Irish Water fined €6,000 for delays in removing cancer-linked pollutant
Irish Water has been fined €6,000 for delays in carrying out crucial work to improve drinking water and reduce levels of an environmental pollutant linked to cancer.
The company was prosecuted by the Environmental Protection Agency (EPA) for breaking the European Union (Drinking Water) Regulations 2014, requiring remedial action at six water treatment plants providing drinking water to thousands of people in Co Donegal.
The facilities were located at Cashelard, Fintown, Greencastle, Gortahork-Falcarragh, Narin-Portnoo and Rathmullan.
The court heard drinking water from the treatment plants had been found to have excessive levels of THMs (trihalomethanes), a bi-product of chlorination to disinfect ground water which makes its way into the supply. They can have possible carcinogenic effects if consumed over long periods, Judge John Brennan was told.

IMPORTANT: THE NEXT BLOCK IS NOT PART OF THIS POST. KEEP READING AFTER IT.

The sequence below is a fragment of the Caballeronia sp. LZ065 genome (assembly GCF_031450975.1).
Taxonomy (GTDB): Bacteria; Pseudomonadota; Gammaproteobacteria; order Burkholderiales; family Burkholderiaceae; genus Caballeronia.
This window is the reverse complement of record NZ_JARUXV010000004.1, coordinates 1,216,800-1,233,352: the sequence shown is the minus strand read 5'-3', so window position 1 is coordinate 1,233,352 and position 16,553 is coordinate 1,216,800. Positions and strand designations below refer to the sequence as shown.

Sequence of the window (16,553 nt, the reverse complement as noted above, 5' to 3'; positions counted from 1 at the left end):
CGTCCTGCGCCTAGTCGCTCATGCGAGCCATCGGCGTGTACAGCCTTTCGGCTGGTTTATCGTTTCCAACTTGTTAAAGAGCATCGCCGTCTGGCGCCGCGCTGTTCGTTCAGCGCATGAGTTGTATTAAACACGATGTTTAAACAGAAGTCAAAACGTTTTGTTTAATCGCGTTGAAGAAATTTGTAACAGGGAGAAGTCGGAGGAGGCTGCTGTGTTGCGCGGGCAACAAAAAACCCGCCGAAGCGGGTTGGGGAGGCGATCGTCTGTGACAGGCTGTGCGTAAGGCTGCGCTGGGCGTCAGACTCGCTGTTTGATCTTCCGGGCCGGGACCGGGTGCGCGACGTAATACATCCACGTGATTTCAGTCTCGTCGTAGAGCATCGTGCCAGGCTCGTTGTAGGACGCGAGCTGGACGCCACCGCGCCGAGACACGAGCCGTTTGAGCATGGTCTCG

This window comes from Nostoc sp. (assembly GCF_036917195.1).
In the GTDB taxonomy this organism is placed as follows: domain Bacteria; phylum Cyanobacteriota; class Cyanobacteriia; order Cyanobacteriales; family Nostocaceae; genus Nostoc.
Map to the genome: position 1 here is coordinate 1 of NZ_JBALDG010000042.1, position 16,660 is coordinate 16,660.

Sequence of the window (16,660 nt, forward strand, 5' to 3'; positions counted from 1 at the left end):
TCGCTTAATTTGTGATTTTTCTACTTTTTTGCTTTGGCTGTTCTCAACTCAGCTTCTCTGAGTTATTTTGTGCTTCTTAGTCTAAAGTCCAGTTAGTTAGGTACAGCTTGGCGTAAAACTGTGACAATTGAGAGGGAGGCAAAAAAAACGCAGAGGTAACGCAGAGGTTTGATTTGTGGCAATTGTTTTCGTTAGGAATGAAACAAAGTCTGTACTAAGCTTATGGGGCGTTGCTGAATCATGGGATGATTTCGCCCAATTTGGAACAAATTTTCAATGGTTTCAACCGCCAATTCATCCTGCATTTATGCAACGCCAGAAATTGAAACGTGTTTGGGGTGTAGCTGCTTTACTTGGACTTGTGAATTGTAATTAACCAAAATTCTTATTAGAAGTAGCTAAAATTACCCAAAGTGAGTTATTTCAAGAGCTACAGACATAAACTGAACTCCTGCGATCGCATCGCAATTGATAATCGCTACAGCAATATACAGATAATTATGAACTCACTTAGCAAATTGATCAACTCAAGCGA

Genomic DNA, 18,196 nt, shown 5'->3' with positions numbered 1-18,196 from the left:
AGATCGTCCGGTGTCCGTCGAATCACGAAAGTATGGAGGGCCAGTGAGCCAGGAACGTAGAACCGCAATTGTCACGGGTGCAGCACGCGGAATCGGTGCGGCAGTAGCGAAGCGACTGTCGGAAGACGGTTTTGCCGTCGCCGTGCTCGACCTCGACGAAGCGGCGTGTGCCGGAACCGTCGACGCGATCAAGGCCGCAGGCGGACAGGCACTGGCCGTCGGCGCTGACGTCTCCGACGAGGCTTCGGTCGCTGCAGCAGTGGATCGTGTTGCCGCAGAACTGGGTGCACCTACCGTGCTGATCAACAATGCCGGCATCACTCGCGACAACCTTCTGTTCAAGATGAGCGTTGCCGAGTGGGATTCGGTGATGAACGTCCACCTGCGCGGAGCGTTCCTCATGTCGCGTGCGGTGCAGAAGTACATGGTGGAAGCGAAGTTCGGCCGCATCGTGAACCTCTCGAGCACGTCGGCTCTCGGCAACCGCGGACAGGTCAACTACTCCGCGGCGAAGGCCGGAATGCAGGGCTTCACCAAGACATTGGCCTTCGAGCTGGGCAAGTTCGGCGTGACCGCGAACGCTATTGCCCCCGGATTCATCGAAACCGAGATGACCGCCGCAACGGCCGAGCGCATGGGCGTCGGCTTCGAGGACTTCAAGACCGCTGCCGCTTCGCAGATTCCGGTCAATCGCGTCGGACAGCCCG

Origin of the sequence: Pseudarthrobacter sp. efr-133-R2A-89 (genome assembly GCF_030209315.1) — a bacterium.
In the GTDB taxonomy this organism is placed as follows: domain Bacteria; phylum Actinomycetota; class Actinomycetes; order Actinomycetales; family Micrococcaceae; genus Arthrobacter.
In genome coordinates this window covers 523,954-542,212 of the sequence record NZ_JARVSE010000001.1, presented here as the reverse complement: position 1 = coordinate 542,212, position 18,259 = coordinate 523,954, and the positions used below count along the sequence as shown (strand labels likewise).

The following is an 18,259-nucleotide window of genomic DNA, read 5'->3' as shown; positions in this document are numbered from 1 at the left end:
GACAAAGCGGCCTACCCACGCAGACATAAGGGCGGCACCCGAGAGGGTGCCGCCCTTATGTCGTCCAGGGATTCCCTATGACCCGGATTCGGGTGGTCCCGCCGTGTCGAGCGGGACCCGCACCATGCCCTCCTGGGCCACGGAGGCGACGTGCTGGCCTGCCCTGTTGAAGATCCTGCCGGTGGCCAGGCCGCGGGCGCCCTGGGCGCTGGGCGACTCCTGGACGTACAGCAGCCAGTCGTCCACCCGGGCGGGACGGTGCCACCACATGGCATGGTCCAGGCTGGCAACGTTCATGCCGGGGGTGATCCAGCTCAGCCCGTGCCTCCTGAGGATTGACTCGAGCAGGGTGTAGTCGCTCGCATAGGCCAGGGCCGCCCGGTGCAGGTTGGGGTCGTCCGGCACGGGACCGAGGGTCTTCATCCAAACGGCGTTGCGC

However, there was no health risks caused, the court heard, and the HSE had found that any risks were outweighed by the benefits of chlorination.
Irish Water pleaded guilty at Dublin District Court yesterday to two sample counts while the four remaining charges were withdrawn. Irish Water agreed to pay prosecution costs.
EPA inspector Derval Devaney told the court the limit for THMs was 100mg per litre but until 10 years ago it had been 150mg per litre. Ms Devaney agreed that there had been no health risks caused and that Irish Water had been co-operative.